Mycosis fungoides

From dermoscopedia

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 Editor: Aimilios Lallas

Description This chapter describes dermoscopy of mycosis fungoides
Author(s) Sabine Ludwig · Aimilios Lallas
Responsible author Aimilios Lallas→ send e-mail
Status unknown
Status update July 11, 2017
Status by Ralph P. Braun

Mycosis fungoides

Even if being a neoplastic disease, mycosis fungoides is listed in this article as a major differential diagnosis from several inflammatory skin disorders. In particular, differentiation between chronic dermatitis and early stage mycosis fungoides is often highly problematic. In dermoscopical studies, significant differences have been shown: In contrast to the dotted vessels in dermatitis, mycosis fungoides reveal short linear vessels and orange-yellowish areas. In addition, in mycosis fungoides a peculiar vascular structure is frequently observed consisting of a dotted and a linear component (spermatozoon-like structure). In the assessment of a chronic lesion previously diagnosed as dermatitis, dermoscopic examination is expected to reveal dotted vessels, occasionally combined with yellowish scales. Lesions under long-term treatment with topical steroids represent the only exception to this rule. When, instead, dermoscopy reveals linear vessels, the suspicion of mycosis fungoides rises strongly and in this case, patient’s management should be adjusted accordingly.[1]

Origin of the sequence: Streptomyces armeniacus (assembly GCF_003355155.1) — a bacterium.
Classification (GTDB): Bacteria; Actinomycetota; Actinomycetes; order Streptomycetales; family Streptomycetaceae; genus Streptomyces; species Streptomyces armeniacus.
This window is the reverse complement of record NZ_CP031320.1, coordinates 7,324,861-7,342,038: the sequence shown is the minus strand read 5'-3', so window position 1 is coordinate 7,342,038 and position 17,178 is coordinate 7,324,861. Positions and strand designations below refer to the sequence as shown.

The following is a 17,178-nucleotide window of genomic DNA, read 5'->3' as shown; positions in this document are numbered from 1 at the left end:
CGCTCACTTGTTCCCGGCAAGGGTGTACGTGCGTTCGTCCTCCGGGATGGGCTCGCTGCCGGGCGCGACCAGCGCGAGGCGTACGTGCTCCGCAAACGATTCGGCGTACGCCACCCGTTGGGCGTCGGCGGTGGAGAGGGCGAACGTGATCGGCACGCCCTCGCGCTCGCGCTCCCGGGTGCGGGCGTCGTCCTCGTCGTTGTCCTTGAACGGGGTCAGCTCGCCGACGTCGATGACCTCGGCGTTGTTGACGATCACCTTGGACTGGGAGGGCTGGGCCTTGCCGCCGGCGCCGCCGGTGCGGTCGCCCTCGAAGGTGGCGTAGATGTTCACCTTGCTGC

1. Lallas et al.: Dermoscopy of early stage mycosis fungoides. J Eur Acad Dermatol Venereol 2013;27:617-21. PMID: 22404051. DOI.